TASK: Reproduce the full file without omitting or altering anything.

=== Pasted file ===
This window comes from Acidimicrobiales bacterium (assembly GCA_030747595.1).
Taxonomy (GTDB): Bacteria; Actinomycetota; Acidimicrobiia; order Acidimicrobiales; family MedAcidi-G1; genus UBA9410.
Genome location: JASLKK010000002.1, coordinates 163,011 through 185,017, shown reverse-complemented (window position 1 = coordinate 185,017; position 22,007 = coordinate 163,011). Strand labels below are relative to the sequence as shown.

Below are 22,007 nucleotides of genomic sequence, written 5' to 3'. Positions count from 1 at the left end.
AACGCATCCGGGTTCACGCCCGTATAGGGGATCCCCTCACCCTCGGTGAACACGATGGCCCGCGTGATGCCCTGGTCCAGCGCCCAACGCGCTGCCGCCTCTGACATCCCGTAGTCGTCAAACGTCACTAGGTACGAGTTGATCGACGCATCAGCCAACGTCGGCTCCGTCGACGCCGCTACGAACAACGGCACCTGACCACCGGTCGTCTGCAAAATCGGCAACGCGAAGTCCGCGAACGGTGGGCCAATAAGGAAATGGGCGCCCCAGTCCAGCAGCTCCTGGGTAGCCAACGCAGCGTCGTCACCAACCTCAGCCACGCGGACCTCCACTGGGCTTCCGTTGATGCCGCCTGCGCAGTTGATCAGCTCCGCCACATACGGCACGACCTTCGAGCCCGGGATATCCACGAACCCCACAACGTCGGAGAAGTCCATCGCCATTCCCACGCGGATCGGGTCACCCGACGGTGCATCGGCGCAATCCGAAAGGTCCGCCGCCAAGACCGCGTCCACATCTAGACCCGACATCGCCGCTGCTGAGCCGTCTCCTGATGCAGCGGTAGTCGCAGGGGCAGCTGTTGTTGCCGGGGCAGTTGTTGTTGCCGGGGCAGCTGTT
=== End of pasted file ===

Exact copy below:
This window comes from Acidimicrobiales bacterium (assembly GCA_030747595.1).
Taxonomy (GTDB): Bacteria; Actinomycetota; Acidimicrobiia; order Acidimicrobiales; family MedAcidi-G1; genus UBA9410.
Genome location: JASLKK010000002.1, coordinates 163,011 through 185,017, shown reverse-complemented (window position 1 = coordinate 185,017; position 22,007 = coordinate 163,011). Strand labels below are relative to the sequence as shown.

Below are 22,007 nucleotides of genomic sequence, written 5' to 3'. Positions count from 1 at the left end.
AACGCATCCGGGTTCACGCCCGTATAGGGGATCCCCTCACCCTCGGTGAACACGATGGCCCGCGTGATGCCCTGGTCCAGCGCCCAACGCGCTGCCGCCTCTGACATCCCGTAGTCGTCAAACGTCACTAGGTACGAGTTGATCGACGCATCAGCCAACGTCGGCTCCGTCGACGCCGCTACGAACAACGGCACCTGACCACCGGTCGTCTGCAAAATCGGCAACGCGAAGTCCGCGAACGGTGGGCCAATAAGGAAATGGGCGCCCCAGTCCAGCAGCTCCTGGGTAGCCAACGCAGCGTCGTCACCAACCTCAGCCACGCGGACCTCCACTGGGCTTCCGTTGATGCCGCCTGCGCAGTTGATCAGCTCCGCCACATACGGCACGACCTTCGAGCCCGGGATATCCACGAACCCCACAACGTCGGAGAAGTCCATCGCCATTCCCACGCGGATCGGGTCACCCGACGGTGCATCGGCGCAATCCGAAAGGTCCGCCGCCAAGACCGCGTCCACATCTAGACCCGACATCGCCGCTGCTGAGCCGTCTCCTGATGCAGCGGTAGTCGCAGGGGCAGCTGTTGTTGCCGGGGCAGTTGTTGTTGCCGGGGCAGCTGTT